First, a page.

Shakir and his cronies from the Secret Service had provided the first three parts, the men around the table had provided the last. All of them were wealthy, most had once been powerful—had once been because the Arab Spring that had tossed Shakir out had affected them even more acutely.

It all started in Tunisia, where an impoverished street vendor who had been abused by the police for years set himself on fire in protest.

It seemed so impossible at the time that this act would have any lasting effect, that it would be anything more than another life burned up and discarded. But as it turned out the man not only lit himself on fire, he became the match that set the Arab world alight and burned half of it to the ground.

Tunisia fell first and those who’d run the country for decades escaped to Saudi Arabia. Algeria suffered next. And then the fire spread, engulfing Libya, where Muammar Gaddafi had ruled longer and more harshly than anyone: forty-two years with an iron grip. Those close to him had grown rich and powerful on oil wealth. When the civil war came, many did not escape with even their lives, but those who’d been smart enough to send money and family overseas were luckier—though, like their Tunisian compatriots, they soon became refugees, men without a country or a purpose.

Egypt came apart after that and the reverberations took down Yemen, Syria and Bahrain to varying degrees. All from such a tiny spark.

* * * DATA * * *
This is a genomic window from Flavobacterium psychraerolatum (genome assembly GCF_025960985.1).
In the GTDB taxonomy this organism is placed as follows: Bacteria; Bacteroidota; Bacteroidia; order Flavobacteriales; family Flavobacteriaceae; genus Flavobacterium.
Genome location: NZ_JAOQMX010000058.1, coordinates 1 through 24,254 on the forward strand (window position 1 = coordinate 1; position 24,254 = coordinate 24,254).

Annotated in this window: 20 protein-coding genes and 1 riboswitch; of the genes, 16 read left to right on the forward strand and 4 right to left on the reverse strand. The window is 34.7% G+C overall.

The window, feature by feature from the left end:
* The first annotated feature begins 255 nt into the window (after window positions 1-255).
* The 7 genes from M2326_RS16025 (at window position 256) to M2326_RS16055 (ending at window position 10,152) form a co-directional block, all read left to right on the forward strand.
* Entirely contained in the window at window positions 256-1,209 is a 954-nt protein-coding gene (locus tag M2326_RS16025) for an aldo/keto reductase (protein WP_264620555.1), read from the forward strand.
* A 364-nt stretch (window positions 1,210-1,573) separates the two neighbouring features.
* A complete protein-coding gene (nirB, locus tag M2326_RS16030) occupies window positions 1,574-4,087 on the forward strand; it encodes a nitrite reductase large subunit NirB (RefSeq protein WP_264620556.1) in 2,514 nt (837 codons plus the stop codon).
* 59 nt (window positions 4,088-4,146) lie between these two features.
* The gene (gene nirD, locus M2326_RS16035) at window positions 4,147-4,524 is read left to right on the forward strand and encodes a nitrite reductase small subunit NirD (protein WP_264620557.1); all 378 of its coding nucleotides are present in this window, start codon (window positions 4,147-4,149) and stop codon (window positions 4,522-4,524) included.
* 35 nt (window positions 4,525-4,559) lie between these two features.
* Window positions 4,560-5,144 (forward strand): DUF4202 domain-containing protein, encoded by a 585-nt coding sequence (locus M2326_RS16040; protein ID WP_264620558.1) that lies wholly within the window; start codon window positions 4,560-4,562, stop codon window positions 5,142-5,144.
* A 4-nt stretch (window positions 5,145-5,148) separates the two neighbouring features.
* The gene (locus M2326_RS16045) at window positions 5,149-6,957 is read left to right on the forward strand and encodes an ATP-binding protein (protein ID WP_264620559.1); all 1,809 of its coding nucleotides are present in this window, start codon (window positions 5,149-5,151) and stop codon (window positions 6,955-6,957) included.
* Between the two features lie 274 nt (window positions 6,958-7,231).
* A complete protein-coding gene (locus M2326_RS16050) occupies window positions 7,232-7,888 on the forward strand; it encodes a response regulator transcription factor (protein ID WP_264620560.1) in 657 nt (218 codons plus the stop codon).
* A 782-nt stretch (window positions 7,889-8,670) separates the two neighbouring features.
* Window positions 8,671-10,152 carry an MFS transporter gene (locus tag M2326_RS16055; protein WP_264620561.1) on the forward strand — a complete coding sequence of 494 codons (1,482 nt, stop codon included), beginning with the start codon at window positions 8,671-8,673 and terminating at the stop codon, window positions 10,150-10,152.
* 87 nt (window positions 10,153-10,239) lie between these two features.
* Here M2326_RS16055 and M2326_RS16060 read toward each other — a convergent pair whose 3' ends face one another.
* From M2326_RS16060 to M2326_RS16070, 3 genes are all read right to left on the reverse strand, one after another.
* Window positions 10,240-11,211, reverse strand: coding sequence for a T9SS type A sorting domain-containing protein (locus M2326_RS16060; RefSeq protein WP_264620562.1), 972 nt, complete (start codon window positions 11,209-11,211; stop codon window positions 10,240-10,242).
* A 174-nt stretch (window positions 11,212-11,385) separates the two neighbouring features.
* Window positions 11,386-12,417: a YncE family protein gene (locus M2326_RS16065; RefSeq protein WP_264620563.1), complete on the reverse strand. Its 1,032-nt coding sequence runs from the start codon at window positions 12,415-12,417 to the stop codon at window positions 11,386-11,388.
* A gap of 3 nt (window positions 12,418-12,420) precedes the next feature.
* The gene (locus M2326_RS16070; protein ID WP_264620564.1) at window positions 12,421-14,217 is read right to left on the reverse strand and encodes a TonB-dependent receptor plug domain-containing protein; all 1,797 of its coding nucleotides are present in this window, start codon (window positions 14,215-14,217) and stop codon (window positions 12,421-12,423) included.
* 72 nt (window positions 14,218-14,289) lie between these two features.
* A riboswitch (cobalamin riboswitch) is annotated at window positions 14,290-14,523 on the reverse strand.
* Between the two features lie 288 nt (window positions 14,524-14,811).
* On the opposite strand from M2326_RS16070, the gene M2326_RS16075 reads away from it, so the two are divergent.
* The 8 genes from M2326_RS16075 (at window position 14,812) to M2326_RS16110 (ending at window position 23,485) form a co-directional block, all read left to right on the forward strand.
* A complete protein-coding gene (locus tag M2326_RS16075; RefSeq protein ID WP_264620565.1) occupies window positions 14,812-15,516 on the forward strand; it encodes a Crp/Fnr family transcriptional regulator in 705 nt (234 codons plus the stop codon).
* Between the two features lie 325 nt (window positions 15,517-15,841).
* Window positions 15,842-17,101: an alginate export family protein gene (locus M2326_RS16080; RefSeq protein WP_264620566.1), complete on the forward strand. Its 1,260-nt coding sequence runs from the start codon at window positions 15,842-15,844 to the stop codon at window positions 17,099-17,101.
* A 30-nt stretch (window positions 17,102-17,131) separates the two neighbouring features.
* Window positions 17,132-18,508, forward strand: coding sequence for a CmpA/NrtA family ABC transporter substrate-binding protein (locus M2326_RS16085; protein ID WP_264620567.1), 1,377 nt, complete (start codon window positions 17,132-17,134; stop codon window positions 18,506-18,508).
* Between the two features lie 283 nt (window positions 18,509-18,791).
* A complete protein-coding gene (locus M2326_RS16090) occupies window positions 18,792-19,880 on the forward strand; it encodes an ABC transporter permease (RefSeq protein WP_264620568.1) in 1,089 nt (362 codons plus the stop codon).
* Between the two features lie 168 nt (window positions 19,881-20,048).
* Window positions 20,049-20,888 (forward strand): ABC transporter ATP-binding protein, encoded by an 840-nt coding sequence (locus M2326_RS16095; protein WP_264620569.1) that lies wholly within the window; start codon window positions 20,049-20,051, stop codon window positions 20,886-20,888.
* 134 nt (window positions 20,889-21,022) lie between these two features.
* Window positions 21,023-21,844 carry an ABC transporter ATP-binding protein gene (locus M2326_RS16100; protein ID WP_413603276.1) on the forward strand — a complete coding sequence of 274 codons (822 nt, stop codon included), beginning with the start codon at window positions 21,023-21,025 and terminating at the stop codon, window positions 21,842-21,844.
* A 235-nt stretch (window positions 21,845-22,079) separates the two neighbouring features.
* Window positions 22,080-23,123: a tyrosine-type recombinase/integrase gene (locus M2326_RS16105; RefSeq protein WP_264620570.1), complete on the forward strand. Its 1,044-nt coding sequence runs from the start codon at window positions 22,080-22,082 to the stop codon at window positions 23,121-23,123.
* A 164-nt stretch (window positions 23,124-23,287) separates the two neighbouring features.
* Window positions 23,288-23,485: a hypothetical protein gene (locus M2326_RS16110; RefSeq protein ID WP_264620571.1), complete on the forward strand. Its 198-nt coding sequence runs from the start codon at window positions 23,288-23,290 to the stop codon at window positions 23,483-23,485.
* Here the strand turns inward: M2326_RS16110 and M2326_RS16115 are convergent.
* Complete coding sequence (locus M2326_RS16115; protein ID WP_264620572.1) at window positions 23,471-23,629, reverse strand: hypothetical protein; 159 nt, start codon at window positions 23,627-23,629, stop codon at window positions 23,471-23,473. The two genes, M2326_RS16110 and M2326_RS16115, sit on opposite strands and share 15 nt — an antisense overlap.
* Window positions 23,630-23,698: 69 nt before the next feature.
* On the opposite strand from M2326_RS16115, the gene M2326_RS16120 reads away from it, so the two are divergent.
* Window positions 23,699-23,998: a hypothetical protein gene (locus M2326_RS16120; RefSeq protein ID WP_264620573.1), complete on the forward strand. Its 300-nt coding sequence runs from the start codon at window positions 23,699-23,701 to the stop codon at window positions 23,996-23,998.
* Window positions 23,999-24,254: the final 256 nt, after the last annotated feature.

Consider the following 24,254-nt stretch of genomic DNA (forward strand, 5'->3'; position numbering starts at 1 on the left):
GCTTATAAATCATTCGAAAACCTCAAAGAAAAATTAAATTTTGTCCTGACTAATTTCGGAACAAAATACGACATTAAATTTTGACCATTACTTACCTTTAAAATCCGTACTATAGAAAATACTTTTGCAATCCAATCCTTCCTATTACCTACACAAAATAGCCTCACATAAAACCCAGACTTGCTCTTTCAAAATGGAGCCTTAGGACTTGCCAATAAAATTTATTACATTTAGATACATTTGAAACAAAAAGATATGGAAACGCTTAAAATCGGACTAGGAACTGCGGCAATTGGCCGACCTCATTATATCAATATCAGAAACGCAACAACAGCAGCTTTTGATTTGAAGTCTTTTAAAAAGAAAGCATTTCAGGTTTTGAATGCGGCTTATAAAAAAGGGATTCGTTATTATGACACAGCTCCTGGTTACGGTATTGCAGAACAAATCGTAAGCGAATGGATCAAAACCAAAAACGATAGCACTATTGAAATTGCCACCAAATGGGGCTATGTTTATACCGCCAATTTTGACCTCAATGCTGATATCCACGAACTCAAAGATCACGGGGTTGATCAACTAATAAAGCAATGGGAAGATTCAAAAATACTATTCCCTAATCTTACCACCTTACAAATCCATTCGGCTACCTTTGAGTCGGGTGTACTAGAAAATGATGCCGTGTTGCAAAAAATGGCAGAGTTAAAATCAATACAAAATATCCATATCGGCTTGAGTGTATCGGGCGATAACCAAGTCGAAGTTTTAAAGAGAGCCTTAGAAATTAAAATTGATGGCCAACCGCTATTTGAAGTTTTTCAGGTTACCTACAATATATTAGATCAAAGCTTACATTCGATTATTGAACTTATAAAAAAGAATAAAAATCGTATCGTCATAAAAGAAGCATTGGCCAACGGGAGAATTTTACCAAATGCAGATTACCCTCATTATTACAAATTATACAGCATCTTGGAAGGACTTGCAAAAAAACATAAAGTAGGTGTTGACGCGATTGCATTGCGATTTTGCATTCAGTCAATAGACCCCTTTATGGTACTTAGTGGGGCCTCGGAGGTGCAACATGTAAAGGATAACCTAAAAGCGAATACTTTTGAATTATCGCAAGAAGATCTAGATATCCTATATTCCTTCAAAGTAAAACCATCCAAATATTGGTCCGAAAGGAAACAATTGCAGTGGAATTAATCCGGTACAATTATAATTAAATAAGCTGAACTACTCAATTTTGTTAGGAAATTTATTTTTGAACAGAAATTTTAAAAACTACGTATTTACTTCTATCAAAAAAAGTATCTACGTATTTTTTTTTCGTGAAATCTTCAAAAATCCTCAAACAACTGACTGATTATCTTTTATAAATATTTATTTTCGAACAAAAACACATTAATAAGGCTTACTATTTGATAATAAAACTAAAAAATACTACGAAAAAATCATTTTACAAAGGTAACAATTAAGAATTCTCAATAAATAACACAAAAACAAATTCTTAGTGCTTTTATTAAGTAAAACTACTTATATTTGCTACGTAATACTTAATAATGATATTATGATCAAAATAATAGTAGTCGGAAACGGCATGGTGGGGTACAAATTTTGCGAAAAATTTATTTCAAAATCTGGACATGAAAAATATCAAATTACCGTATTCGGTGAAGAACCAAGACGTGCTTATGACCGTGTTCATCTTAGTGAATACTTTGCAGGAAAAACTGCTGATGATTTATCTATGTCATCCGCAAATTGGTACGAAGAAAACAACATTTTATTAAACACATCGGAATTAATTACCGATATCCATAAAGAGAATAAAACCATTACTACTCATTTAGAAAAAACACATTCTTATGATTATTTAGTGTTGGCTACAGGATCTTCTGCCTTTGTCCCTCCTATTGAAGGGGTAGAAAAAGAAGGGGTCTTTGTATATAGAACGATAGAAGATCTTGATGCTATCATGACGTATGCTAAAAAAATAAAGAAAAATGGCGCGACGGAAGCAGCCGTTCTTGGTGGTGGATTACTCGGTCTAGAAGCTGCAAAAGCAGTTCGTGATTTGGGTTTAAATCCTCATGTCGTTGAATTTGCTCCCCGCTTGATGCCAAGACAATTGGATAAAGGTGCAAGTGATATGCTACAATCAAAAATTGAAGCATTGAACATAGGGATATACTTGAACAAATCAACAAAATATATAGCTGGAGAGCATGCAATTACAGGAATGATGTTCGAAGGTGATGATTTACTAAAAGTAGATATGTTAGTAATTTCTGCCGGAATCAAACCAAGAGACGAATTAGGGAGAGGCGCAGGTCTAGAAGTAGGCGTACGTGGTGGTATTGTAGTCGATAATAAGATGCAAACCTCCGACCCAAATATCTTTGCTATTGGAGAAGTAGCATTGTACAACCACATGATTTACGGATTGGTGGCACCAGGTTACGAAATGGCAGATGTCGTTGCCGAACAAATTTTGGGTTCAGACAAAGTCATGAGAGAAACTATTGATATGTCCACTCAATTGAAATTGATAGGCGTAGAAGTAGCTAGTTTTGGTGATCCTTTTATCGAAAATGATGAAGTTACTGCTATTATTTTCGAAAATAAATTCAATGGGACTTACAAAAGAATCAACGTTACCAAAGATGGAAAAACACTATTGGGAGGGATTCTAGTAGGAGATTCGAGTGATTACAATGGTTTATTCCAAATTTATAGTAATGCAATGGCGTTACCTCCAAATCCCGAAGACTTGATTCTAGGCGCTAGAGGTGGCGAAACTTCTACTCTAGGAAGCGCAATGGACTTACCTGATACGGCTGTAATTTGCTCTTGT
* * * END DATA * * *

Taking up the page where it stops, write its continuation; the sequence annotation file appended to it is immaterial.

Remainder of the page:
Now that the flames had burned out, the men who’d survived the blaze wanted to reassert their control.

“I trust you all had a pleasant journey,” Shakir said.

“We don’t wish to make small talk,” one of the Egyptians said, a man with white hair, a sharp Western suit and a large Breitling watch on his wrist. He had made his money being paid vast sums by the Egyptian Air Force to use planes they’d sold to him for pennies. “When will the operation begin? All of us are anxious.”

Shakir turned to another subordinate. “Are the pumping stations ready?”

The man nodded affirmatively, tapped the keyboard in front of him and brought up the same schematic of Africa that had been on display in the control room.

“As you can see,” Shakir said, “the network is complete.”

“Any indication that our drilling has been noticed?” one of the former generals from Libya asked.

“No,” Shakir insisted. “By using the construction of the oil pipe to conceal our underground work, we’ve been able to keep anyone from being suspicious while we tap into every important section of the deep sub-Saharan aquifer. Which, as you men know, feeds every spring and desert oasis from here to the western edge of Algeria.”

“What about the shallow aquifers?” one of the other Libyans asked. “Our people have been

drawing on them for years.”

“Our studies show that all freshwater sources are dependent on this deeper body of liquid,” Shakir said. “Once we begin drawing water from it in large amounts, their supplies will become unreliable.”

“I want them to be cut off,” the Tunisian insisted.

“Impossible to completely cut them off,” Shakir replied. “But this is a desert. When Tunisia, Algeria and Libya see an overnight reduction in their water supply, of perhaps eighty to ninety percent, they will be at our mercy. Even rebels need to drink. Water will be restored when you men are back in power. Working together, Osiris will then control all of North Africa.”